659 4 J. Moore, supra at 680–81.
660 This measure is now contained in 18 U.S.C. § 953.
661 See Memorandum on the History and Scope of the Law Prohibiting Correspondence with a Foreign Government, S. Doc. No. 696, 64th Congress, 2d Sess. (1917). The author was Mr. Charles Warren, then Assistant Attorney General. Further details concerning the observance of the “Logan Act” are given in E. Corwin, supra at 183–84, 430–31.
662 10 Annals Of Congress 596, 613–14 (1800). Marshall’s statement is often cited, e.g., United States v. Curtiss-Wright Export Corp., 299 U.S. 304, 318, 319 (1936), as if he were claiming sole or inherent executive power in foreign relations, but Marshall carefully propounded the view that Congress could provide the rules underlying the President’s duty to extradite. When, in 1848, Congress did enact such a statute, the Court sustained it. Fong Yue Ting v. United States, 149 U.S. 698, 714 (1893).
663 S. Doc. No. 56, 54th Congress, 2d Sess. (1897).
664 1 Letters And Other Writings Of James Madison 611 (1865).
665 No. 69 (J. Cooke ed. 1961), 468.
666 Letter of Pacificus, No. 1, 7 Works Of Alexander Hamilton 76, 82–83 (J. Hamilton ed., 1851).
667 4 J. Moore, supra at 680–81.
668 Letters of Helvidius, 5 Writings Of James Madison 133 (G. Hunt ed., 1905).
669 1 J. Moore, supra, 243–44. See Restatement, Foreign Relations §§ 204, 205.
670 Zivotofsky v. Kerry, 576 U.S. ___, No. 13–628, slip op. (2015). The Court identified the Reception Clause, along with additional provisions in Article II, as providing the basis for the Executive’s power over recognition. Id. at 9–10. See supra Clause 1. Powers and Term of the President: Nature and Scope of Presidential Power: Executive Power: Theory of the Presidential Office: The Zivotofsky Case.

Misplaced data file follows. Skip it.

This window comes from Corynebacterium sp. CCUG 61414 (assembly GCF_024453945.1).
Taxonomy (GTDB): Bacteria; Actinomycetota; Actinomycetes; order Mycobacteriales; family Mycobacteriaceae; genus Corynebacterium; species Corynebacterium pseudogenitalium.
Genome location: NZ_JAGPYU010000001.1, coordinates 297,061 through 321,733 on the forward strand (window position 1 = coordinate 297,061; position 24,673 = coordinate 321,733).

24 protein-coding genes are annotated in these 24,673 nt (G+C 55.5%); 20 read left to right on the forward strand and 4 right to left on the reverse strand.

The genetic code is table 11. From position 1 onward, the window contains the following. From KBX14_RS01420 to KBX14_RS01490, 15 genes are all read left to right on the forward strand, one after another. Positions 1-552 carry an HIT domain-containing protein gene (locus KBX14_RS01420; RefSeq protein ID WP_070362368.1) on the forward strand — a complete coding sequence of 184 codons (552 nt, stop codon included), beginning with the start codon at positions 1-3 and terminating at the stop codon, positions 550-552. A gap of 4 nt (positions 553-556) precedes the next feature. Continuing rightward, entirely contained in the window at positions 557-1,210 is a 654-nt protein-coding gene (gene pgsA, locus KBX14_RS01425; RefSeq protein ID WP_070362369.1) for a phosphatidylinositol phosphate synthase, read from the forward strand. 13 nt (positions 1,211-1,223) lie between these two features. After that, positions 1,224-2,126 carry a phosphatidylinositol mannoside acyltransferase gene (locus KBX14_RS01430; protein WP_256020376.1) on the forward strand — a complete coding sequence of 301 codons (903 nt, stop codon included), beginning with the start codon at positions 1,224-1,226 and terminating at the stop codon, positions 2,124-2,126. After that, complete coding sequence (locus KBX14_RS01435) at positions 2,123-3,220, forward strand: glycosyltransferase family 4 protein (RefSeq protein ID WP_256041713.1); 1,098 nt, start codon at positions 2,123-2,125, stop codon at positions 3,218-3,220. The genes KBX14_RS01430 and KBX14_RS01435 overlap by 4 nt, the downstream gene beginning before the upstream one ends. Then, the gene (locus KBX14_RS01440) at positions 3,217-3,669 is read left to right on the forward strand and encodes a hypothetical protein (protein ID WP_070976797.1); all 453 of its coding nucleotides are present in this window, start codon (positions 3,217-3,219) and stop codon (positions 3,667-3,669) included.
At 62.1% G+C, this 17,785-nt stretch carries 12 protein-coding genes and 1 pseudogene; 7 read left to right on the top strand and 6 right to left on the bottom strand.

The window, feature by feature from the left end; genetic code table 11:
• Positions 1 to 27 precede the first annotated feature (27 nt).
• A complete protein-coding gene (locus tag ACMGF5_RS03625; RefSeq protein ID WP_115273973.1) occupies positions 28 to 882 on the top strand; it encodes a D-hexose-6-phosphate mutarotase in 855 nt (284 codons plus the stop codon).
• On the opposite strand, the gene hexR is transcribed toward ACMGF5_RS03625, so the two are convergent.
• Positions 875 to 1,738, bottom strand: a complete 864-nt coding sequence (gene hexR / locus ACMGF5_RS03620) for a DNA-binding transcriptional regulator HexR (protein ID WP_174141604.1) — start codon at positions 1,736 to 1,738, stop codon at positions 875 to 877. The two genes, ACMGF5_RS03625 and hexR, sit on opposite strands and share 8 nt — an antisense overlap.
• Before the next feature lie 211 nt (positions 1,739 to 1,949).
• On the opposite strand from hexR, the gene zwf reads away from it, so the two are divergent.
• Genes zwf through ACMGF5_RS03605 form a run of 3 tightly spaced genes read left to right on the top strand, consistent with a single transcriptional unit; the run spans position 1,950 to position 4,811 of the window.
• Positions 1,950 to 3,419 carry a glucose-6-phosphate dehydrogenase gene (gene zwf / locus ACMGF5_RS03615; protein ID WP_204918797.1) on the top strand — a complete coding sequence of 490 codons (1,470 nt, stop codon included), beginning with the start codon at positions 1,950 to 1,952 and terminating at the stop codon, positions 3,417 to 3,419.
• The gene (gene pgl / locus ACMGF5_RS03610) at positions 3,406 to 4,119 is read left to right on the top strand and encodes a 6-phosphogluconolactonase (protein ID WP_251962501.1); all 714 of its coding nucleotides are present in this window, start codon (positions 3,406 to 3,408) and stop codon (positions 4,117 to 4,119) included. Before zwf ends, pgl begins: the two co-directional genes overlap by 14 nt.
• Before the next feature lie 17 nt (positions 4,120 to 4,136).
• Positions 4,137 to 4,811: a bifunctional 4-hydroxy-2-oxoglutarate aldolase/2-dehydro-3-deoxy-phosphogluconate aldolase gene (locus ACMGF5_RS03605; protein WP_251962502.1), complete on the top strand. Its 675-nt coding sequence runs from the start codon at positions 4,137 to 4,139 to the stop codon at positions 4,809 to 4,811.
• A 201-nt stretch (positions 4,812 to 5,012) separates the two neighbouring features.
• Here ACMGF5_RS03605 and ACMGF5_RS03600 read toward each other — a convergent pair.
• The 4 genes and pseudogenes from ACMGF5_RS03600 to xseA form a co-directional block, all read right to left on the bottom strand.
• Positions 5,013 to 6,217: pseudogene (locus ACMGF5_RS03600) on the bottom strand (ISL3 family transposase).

671 See Zivotofsky, slip op. at 27. While observing that Congress may not enact a law that “directly contradicts” a presidential recognition decision, the Court stated that Congress could still express its disagreement in multiple ways: “For example, it may enact an embargo, decline to confirm an ambassador, or even declare war. But none of these acts would alter the President’s recognition decision.” Id.
672 S. Doc. No. 56, 54th Congress, 2d Sess. (1897), 20–22.
673 Senator Nelson of Minnesota said: “The President has asked us to give him the right to make war to expel the Spaniards from Cuba. He has asked us to put that power in his hands; and when we are asked to grant that power—the highest power given under the Constitution—we have the right, the intrinsic right, vested in us by the Constitution, to say how and under what conditions and with what allies that war-making power shall be exercised.” 31 Cong. Rec. 3984 (1898).
674 President Carter’s termination of the Mutual Defense Treaty with Taiwan, which precipitated a constitutional and political debate, was perhaps an example of nonrecognition or more appropriately derecognition. On recognition and nonrecognition policies in the post-World War II era, see Restatement, Foreign Relations, §§ 202, 203.